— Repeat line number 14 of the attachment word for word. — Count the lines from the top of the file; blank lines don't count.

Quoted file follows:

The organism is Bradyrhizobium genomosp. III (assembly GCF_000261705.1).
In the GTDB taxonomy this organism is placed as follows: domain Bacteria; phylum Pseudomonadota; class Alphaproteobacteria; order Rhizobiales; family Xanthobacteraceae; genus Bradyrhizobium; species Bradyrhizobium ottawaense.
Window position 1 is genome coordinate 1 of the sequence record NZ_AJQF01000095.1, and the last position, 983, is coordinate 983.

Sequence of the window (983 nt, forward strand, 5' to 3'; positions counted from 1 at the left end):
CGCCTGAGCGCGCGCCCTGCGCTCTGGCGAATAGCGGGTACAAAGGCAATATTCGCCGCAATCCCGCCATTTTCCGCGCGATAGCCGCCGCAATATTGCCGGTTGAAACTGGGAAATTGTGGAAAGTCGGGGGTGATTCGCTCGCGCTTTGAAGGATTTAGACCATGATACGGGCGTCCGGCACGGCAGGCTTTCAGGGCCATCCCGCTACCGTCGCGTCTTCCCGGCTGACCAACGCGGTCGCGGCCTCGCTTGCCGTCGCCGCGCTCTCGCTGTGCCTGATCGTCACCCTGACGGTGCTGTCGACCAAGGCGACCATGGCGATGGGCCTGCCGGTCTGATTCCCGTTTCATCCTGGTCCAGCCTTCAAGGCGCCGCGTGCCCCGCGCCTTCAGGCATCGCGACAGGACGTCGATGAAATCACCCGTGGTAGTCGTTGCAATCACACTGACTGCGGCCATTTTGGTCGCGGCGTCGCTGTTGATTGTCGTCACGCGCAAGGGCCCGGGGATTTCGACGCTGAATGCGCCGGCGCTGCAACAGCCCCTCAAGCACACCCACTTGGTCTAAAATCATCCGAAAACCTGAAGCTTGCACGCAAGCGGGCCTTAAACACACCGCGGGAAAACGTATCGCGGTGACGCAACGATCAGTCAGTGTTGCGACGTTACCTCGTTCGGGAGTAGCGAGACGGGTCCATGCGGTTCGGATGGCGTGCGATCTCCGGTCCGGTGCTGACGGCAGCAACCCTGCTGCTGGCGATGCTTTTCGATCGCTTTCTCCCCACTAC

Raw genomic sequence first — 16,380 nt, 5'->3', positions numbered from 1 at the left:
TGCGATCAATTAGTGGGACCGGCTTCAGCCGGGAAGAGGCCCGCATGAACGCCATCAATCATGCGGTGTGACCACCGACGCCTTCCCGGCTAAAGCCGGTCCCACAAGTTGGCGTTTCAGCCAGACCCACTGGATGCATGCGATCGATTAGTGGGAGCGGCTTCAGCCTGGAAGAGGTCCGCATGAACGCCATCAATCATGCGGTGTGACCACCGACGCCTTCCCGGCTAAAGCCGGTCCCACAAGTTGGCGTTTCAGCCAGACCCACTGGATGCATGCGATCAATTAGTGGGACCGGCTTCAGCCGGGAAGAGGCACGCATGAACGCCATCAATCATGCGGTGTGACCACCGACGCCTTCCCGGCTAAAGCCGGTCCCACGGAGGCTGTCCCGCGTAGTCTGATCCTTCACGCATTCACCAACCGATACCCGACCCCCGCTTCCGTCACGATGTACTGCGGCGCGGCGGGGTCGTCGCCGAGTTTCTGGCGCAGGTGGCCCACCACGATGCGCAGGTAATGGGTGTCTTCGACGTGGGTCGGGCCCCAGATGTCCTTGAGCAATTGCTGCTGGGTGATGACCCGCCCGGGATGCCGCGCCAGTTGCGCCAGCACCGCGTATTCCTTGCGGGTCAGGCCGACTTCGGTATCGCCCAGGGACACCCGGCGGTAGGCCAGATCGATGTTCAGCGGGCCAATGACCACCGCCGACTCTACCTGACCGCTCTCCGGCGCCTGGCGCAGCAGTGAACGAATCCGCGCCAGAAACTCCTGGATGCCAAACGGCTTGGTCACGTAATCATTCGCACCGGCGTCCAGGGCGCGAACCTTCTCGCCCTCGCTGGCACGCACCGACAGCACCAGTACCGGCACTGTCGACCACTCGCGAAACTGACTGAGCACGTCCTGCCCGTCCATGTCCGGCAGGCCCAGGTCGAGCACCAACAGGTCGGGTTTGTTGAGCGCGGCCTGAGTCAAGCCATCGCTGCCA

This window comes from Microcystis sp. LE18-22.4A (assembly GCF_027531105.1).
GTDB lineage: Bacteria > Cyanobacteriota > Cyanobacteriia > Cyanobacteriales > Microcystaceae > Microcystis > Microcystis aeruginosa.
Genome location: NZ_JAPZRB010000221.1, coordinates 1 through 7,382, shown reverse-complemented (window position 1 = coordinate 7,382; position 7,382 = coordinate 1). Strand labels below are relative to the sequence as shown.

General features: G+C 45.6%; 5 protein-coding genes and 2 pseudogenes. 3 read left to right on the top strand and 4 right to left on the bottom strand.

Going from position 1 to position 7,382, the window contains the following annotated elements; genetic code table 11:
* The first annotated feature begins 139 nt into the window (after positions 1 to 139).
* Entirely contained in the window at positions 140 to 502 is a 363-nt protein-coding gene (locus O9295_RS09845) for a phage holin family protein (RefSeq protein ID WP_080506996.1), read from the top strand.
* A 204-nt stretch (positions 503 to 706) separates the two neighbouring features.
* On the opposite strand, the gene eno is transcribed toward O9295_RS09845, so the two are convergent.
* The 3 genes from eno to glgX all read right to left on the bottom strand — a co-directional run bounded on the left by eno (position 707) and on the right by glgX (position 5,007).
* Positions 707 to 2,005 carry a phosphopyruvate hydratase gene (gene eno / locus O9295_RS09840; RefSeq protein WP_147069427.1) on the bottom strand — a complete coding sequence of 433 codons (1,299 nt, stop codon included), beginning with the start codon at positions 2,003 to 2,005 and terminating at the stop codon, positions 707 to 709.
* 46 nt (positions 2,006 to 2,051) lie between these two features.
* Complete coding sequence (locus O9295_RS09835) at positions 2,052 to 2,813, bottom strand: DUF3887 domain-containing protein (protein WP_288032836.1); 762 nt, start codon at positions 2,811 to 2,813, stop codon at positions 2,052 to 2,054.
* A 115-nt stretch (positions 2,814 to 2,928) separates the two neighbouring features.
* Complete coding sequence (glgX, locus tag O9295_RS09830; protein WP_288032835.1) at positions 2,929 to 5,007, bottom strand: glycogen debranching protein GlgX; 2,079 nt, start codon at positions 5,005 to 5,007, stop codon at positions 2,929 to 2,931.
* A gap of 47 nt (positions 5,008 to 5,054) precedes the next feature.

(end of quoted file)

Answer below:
* Entirely contained in the window at positions 140 to 502 is a 363-nt protein-coding gene (locus O9295_RS09845) for a phage holin family protein (RefSeq protein ID WP_080506996.1), read from the top strand.